If parents are covering the cost of your dorm fees or renters insurance, don’t simply say thank you. Go the extra mile to learn what those expenses are. If you have a budget separate from your parents, make sure that you understand how your budget fits into all your overall expenses, so you have a true understanding of what your cost of living currently is. Look ahead at what expenses you’ll have upon graduation when you take over the expenses your parents are currently covering. Do you want to eventually own a home? Know what costs are associated with it. Just as with an apartment, you’ll need insurance coverage for your home as well. Utilities and taxes are other expenses to consider. If you have a firm grasp on your what kind of financial future you’d like, you can begin to plan for it in college. It may also help you grasp the importance of protecting your belongings as you accrue them. It may even influence what area of study you choose.

Make financial responsibility part of your of college experience. Even if you’re receiving much needed assistance from your parents, you can and should be part of the financial decision making process. Seeing the big picture now will make for a brighter future.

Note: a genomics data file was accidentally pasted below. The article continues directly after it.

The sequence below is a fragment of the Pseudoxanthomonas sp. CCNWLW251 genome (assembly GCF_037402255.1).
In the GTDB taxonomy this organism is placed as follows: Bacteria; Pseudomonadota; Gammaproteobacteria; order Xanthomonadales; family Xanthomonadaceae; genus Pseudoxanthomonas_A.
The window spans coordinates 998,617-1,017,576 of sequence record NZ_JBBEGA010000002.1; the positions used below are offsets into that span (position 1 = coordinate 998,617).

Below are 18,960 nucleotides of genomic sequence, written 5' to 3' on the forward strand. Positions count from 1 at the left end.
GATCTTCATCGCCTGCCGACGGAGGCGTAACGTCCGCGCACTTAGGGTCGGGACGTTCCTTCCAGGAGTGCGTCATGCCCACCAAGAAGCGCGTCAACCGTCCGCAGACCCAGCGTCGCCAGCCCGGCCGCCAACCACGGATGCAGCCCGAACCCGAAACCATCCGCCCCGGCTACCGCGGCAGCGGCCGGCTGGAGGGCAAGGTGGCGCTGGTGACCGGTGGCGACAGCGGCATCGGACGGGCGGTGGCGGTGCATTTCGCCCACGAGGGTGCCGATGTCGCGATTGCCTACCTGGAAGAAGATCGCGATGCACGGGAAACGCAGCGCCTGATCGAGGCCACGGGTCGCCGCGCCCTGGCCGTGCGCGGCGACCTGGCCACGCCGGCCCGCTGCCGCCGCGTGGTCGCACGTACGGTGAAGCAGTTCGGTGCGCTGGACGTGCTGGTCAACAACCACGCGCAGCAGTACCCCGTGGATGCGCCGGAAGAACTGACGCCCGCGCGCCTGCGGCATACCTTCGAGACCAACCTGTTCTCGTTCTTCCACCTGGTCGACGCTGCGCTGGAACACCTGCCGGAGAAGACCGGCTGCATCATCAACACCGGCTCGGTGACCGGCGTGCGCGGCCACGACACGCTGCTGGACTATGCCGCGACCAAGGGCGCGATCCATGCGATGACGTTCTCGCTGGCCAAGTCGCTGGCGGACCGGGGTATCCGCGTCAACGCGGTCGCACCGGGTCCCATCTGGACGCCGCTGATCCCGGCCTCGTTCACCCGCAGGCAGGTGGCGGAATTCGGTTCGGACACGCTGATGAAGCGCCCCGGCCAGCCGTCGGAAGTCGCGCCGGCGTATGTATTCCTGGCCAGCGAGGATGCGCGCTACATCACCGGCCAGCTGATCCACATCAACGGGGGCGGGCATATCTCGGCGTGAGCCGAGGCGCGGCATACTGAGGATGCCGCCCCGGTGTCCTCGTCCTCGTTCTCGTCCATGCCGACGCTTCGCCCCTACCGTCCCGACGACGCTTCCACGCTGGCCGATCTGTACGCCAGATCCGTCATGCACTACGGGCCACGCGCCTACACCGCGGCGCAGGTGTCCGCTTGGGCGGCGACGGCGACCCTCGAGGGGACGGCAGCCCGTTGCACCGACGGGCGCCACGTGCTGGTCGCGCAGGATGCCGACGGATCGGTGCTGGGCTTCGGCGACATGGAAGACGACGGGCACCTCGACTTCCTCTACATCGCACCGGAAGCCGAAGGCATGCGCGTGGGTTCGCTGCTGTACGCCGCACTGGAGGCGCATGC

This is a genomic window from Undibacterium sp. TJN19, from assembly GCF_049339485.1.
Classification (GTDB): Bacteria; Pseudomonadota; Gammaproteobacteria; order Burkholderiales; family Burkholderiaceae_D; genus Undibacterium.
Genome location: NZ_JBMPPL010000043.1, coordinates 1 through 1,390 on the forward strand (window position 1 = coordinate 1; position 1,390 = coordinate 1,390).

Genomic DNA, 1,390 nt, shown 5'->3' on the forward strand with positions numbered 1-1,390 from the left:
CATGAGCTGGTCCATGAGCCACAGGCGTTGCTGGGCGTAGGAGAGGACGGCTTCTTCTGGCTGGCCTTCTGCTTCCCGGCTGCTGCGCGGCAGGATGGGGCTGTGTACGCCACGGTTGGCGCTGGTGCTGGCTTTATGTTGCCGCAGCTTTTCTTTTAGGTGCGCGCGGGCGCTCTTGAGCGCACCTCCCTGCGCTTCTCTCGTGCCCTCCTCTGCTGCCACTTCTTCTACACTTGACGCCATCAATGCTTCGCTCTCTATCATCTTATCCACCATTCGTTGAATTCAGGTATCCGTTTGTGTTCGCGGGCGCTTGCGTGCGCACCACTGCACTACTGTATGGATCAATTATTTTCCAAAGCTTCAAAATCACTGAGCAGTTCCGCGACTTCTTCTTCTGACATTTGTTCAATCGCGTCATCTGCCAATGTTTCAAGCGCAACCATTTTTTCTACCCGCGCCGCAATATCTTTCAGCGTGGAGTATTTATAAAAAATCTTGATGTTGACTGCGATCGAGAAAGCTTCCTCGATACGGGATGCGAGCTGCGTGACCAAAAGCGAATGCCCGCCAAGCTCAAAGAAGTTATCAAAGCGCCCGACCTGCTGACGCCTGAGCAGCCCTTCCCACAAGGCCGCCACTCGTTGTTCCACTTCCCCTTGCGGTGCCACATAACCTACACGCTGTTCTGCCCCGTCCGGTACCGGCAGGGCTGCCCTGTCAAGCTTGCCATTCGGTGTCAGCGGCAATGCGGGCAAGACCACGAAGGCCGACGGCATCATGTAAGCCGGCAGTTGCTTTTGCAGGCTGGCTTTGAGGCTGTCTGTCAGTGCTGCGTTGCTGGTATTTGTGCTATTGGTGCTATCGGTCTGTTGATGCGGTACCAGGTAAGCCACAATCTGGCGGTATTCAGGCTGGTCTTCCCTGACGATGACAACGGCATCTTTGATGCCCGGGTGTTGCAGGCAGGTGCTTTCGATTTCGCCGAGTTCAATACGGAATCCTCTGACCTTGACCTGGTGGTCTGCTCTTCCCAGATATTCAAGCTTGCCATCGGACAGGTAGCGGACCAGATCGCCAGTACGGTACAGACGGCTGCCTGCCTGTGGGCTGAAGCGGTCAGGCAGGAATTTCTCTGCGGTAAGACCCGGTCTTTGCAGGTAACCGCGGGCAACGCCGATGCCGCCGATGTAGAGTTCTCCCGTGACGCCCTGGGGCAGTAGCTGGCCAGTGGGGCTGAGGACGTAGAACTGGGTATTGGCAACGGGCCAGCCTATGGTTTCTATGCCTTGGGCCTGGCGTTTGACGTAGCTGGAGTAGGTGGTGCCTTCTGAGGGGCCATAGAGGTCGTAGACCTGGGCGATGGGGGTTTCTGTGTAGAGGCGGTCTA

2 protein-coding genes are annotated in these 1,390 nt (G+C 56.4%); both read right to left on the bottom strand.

About The Author:

Today’s guest article is provided by Lindsey Harper Mac. She is a professional writer living in the Indianapolis area that specializes in writing guest posts on social media and education. Currently, Lindsey is completing work on her master’s degree.

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Your Homeowners Policy Goes Off To College


If you’re having a hard time saying good bye to your college-bound son or daughter, you may find some reassurance in the fact that your homeowners insurance policy may extend protection to your child even while they are living under another roof.

Many homeowners are surprised to find that their home insurance policy provides coverage for family members living elsewhere. There are, of course, some exclusions, so it’s important to understand what is truly covered and what is not.

While coverage can vary from policy to policy, most homeowners insurance policies provide coverage for covered family members living at a residential premises other than the primary insured’s residence- AKA a college dorm or apartment.